Internet customers want fast and reliable broadband service for their homes and businesses. Comcast promises its “next generation” Xfinity internet service, now branded as a “10G Network,” will deliver both. But “10G” is a meaningless, and possibly misleading, marketing term.

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Here’s how Comcast’s website describes its service:

“The Xfinity 10G Network delivers a powerful connection to our customers that will continue to get smarter, faster, more reliable, and secure. It is the network that our customers use today and the network that will power their connectivity experience in the future.”

OK, but calling it “10G” might confuse many consumers by leading them to believe it delivers faster speeds than it does.

On October 12, 2023, the National Advertising Division (NAD) of the Better Business Bureau determined that Comcast “did not provide a reasonable basis for its 10G claims.” The NAD recommended that the company discontinue those claims, or qualify them to (a) make clear that Comcast is implementing improvements that will enable it to achieve 10G and that 10G is aspirational, or (b) use 10G “in a manner that is not false or misleading.”

The NAD said Comcast’s description of its entire network as 10G “conveys the message that all consumers on the network will receive a significant increase in speed up to 10 Gbps speeds. However, only one of Xfinity’s many plans (Gigabit Pro) can reach 10 Gbps, and to access that service tier requires the installation of fiber to the premises.”

Internet network speeds are measured by how quickly data can be downloaded or uploaded, and usually are described with terms such as 500 Mbps” (500 megabits of data per second) or “1 Gbps” (one gigabit per second).

Most of America already has access to home internet speeds of one gigabit per second, according to the Internet & Television Association. A superfast 10 Gbps network will be “the broadband network of the future,” the association noted on its website.

When asked to explain its new 10G marketing program, Comcast told Checkbook it has been “a leader in developing and deploying 10G technologies…and that’s where the brand (the Xfinity 10G Network) comes from.” The result of all of this, the company statement said, “is a next-generation broadband experience including faster speeds, greater reliability, and lower latency for all of our customers.”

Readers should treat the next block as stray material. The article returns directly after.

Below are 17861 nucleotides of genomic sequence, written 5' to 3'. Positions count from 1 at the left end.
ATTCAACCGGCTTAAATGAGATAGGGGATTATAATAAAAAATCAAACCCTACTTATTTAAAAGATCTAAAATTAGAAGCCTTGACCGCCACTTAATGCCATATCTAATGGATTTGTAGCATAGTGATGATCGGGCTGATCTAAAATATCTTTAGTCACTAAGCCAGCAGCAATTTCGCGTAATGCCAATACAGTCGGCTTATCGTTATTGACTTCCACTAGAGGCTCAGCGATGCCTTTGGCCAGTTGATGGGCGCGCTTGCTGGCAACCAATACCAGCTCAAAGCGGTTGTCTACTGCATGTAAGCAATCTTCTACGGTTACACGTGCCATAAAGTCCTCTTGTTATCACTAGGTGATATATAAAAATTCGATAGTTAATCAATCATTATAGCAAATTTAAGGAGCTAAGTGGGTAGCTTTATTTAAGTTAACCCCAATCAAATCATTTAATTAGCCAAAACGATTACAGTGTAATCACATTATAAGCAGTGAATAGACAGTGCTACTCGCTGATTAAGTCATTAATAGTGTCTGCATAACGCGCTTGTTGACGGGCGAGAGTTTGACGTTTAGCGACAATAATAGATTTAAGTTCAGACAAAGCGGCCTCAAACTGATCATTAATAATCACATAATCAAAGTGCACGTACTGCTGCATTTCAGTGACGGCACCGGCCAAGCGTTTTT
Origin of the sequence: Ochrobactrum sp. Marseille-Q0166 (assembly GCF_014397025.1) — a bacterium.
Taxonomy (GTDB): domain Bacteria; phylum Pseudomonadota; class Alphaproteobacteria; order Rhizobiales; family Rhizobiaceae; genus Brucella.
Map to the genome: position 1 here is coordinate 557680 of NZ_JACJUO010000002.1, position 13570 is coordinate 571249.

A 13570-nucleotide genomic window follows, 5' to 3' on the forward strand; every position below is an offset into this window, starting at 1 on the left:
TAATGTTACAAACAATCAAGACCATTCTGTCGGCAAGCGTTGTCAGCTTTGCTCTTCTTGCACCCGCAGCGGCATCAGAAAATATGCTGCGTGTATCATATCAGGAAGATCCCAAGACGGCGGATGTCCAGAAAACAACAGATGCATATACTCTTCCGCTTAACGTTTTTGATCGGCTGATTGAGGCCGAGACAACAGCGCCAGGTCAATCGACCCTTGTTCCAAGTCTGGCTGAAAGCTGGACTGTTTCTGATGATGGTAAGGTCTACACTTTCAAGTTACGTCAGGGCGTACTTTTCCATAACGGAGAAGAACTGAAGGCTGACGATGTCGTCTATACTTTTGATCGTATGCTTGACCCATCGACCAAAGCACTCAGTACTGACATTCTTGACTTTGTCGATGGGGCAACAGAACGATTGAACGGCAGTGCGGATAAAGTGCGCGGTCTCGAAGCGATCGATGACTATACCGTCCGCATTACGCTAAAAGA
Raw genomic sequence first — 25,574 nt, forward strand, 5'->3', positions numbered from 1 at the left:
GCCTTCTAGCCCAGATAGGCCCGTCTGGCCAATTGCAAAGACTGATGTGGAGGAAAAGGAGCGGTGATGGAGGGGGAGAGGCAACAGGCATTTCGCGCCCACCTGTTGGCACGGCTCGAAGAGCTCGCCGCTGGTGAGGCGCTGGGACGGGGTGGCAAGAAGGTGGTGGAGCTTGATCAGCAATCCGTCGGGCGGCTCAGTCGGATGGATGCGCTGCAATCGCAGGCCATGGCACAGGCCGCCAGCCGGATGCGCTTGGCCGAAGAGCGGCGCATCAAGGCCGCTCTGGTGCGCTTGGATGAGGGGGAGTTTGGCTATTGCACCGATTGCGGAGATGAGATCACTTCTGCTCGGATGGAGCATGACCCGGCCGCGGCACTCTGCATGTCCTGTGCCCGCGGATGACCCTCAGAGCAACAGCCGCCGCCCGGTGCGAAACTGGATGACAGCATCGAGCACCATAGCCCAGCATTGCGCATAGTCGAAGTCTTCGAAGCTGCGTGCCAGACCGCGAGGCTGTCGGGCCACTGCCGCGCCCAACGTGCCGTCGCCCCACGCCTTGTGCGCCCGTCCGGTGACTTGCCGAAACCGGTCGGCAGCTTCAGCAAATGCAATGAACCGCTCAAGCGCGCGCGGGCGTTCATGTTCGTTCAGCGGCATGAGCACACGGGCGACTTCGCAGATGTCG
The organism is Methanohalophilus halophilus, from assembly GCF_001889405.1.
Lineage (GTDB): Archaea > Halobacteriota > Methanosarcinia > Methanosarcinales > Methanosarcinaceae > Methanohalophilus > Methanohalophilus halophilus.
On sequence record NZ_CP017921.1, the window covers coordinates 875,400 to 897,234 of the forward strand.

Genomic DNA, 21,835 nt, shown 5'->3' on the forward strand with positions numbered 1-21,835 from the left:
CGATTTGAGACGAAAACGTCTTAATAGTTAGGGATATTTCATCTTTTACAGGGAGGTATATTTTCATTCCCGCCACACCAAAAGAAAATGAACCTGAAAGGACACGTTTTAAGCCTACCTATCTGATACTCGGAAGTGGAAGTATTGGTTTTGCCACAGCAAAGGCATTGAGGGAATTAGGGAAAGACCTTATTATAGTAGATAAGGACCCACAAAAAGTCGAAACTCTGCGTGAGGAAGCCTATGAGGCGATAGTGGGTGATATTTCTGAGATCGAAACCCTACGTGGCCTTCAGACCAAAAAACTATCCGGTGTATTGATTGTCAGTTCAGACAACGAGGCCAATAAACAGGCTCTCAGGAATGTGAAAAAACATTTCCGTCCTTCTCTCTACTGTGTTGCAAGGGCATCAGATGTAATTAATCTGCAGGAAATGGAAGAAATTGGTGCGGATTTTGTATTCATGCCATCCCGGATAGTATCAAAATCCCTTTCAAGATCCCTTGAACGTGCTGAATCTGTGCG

Comcast provides 1.2 Gbps broadband service in all its markets, according to Joel Shadle with Comcast corporate communications. Comcast offers 2 Gbps service in about 45 metro areas, with more being added every month, he said.

All Comcast customers can sign on for 10 Gbps service, Shadle told Checkbook, for $299 per month, plus a one-time fee that covers installing fiber cable from the main Comcast line on the street to your house.

But most Comcast customers, who don’t want to pay such a high premium price, aren’t getting broadband speeds anywhere close to 10 Gbps.

The term “10G” also might confuse consumers who know “G” as it relates to cell phone technology. For mobile networks, “G” stands for “generation.” Carriers’ much-hyped 5G service (fifth-generation cellular technology), now replacing old 4G (fourth-generation networks), is the latest mobile broadband standard. There is no 10G cellular standard, and there won’t be for decades.

Phil Johnson, a technologically savvy Checkbook reader in the Seattle area, contacted me to call out Xfinity’s new 10G marketing program as “misleading,” because it makes the service seem better than it is.

“People who are not technologically inclined may not know that 5G and 10G are two completely different things and that 10G is only a [marketing] label, whereas 5G is a legitimate protocol used throughout the cellular industry,” Johnson told Checkbook.

Consumer advocate Edgar Dworsky, founder and publisher of, also questions the 10G branding.

“It is no accident that Comcast is using the term ‘10G Network’ because most consumers are used to hearing the term ‘5G’ as it relates to the newest and faster network for cell service,” Dworsky told Checkbook. “My concern is that customers are potentially being misled by the term ‘10G Network,’ jumping to the erroneous assumption that 10G must be twice as powerful as 5G.”

“When an industry is complicated for a reasonable consumer, it leaves a lot of room for misleading marketing,” said Laura Smith, legal director at the consumer group Truth in Advertising (

“We don’t know the intent behind the marketing, but certainly, it could very well mislead consumers into thinking a whole host of things. They could interpret Comcast’s 10G as delivering twice the capabilities of 5G [wireless technology] when actually comparing the two is like comparing apples and oranges.”

This story has been updated to include additional explanations from Comcast regarding its broadband service offerings.


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Contributing editor Herb Weisbaum (“The ConsumerMan”) is an Emmy award-winning broadcaster and one of America's top consumer experts. He has been protecting consumers for more than 40 years, having covered the consumer beat for CBS News, The Today Show, and You can also find him on Facebook, Twitter, and at